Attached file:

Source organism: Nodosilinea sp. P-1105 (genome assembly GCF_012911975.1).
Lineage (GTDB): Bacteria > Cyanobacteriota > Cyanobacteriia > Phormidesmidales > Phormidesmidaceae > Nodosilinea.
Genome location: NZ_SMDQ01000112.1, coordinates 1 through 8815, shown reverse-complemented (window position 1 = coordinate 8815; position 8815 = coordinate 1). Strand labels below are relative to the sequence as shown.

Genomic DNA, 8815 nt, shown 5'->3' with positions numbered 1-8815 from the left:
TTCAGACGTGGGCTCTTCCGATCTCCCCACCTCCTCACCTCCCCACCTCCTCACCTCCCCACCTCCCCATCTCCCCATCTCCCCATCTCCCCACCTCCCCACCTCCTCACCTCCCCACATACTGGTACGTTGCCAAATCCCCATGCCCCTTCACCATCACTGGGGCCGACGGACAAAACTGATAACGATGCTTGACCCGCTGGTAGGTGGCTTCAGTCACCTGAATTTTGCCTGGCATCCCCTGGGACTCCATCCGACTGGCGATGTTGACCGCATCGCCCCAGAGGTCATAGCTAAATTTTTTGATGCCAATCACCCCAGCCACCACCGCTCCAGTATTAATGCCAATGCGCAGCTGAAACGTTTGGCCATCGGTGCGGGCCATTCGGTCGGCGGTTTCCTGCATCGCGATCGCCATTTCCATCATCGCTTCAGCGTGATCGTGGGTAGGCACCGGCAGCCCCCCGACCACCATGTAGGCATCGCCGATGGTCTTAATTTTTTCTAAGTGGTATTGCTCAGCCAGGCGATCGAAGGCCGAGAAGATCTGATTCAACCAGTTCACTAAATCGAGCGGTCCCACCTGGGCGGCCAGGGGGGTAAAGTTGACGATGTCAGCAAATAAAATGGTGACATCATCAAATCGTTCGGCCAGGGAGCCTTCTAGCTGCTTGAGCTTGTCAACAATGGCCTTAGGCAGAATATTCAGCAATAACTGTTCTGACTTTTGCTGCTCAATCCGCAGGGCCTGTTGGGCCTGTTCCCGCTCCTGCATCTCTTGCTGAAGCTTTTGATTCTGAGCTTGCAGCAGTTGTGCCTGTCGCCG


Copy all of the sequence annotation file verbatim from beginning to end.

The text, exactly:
Source organism: Nodosilinea sp. P-1105 (genome assembly GCF_012911975.1).
Lineage (GTDB): Bacteria > Cyanobacteriota > Cyanobacteriia > Phormidesmidales > Phormidesmidaceae > Nodosilinea.
Genome location: NZ_SMDQ01000112.1, coordinates 1 through 8815, shown reverse-complemented (window position 1 = coordinate 8815; position 8815 = coordinate 1). Strand labels below are relative to the sequence as shown.

Genomic DNA, 8815 nt, shown 5'->3' with positions numbered 1-8815 from the left:
TTCAGACGTGGGCTCTTCCGATCTCCCCACCTCCTCACCTCCCCACCTCCTCACCTCCCCACCTCCCCATCTCCCCATCTCCCCATCTCCCCACCTCCCCACCTCCTCACCTCCCCACATACTGGTACGTTGCCAAATCCCCATGCCCCTTCACCATCACTGGGGCCGACGGACAAAACTGATAACGATGCTTGACCCGCTGGTAGGTGGCTTCAGTCACCTGAATTTTGCCTGGCATCCCCTGGGACTCCATCCGACTGGCGATGTTGACCGCATCGCCCCAGAGGTCATAGCTAAATTTTTTGATGCCAATCACCCCAGCCACCACCGCTCCAGTATTAATGCCAATGCGCAGCTGAAACGTTTGGCCATCGGTGCGGGCCATTCGGTCGGCGGTTTCCTGCATCGCGATCGCCATTTCCATCATCGCTTCAGCGTGATCGTGGGTAGGCACCGGCAGCCCCCCGACCACCATGTAGGCATCGCCGATGGTCTTAATTTTTTCTAAGTGGTATTGCTCAGCCAGGCGATCGAAGGCCGAGAAGATCTGATTCAACCAGTTCACTAAATCGAGCGGTCCCACCTGGGCGGCCAGGGGGGTAAAGTTGACGATGTCAGCAAATAAAATGGTGACATCATCAAATCGTTCGGCCAGGGAGCCTTCTAGCTGCTTGAGCTTGTCAACAATGGCCTTAGGCAGAATATTCAGCAATAACTGTTCTGACTTTTGCTGCTCAATCCGCAGGGCCTGTTGGGCCTGTTCCCGCTCCTGCATCTCTTGCTGAAGCTTTTGATTCTGAGCTTGCAGCAGTTGTGCCTGTCGCCG